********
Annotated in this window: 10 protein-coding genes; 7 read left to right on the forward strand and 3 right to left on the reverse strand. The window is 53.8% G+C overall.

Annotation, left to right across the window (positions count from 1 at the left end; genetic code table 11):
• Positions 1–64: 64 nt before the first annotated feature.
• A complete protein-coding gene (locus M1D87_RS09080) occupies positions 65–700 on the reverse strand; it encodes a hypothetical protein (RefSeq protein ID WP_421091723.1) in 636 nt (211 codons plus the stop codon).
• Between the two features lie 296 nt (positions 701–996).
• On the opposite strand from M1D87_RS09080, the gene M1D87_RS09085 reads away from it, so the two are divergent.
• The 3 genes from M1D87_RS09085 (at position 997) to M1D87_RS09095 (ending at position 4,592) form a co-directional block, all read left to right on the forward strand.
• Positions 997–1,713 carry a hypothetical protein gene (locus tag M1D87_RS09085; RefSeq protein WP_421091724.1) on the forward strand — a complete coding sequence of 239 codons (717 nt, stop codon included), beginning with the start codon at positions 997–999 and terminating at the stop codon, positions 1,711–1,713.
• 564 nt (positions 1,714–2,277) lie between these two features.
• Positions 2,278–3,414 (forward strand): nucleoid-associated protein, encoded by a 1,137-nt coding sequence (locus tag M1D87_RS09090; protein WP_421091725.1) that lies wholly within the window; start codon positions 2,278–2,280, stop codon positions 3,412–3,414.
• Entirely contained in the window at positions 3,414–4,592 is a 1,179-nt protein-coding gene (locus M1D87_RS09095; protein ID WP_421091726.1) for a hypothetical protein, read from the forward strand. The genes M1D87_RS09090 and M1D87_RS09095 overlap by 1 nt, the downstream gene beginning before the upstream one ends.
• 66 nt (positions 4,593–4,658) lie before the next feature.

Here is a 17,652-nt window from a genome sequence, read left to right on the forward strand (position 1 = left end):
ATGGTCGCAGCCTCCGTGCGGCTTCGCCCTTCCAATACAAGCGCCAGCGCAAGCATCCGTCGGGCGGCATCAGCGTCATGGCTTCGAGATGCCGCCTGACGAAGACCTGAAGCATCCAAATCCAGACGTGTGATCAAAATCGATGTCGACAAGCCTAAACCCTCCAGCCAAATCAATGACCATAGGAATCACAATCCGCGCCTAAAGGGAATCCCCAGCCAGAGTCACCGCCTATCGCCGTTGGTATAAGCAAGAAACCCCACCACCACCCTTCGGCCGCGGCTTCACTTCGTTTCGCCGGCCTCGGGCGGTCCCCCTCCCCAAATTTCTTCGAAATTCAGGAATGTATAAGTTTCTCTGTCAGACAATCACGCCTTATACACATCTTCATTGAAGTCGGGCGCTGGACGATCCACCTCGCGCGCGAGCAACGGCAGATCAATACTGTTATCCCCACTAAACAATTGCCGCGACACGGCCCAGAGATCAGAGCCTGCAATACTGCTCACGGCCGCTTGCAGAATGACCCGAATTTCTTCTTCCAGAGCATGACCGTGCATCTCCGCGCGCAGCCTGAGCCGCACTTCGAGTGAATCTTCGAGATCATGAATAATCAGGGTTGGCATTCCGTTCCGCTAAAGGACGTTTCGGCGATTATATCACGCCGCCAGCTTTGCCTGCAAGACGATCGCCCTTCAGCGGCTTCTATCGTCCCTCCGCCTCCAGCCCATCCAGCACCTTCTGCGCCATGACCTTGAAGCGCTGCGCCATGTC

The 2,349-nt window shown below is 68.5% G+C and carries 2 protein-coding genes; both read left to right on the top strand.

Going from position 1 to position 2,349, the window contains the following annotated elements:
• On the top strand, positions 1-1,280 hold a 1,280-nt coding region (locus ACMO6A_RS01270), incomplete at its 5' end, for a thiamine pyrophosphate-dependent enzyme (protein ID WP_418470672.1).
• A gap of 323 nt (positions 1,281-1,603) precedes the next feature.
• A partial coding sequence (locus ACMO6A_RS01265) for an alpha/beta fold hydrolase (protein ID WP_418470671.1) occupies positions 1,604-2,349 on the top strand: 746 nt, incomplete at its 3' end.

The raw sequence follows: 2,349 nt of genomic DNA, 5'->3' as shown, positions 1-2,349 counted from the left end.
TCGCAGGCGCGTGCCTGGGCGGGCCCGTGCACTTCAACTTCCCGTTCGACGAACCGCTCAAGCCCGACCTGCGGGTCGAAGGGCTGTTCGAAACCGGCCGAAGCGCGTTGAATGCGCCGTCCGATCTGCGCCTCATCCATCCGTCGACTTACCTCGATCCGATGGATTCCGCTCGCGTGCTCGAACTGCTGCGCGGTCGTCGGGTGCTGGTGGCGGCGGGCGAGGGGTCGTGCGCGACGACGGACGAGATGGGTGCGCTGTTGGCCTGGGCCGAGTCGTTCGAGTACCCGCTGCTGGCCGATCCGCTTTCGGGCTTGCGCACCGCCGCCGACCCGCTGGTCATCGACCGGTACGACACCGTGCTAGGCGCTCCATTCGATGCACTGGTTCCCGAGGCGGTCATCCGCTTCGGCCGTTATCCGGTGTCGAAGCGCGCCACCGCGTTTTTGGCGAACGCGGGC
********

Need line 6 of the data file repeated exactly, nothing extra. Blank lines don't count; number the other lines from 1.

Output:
• On the opposite strand from M1D87_RS09080, the gene M1D87_RS09085 reads away from it, so the two are divergent.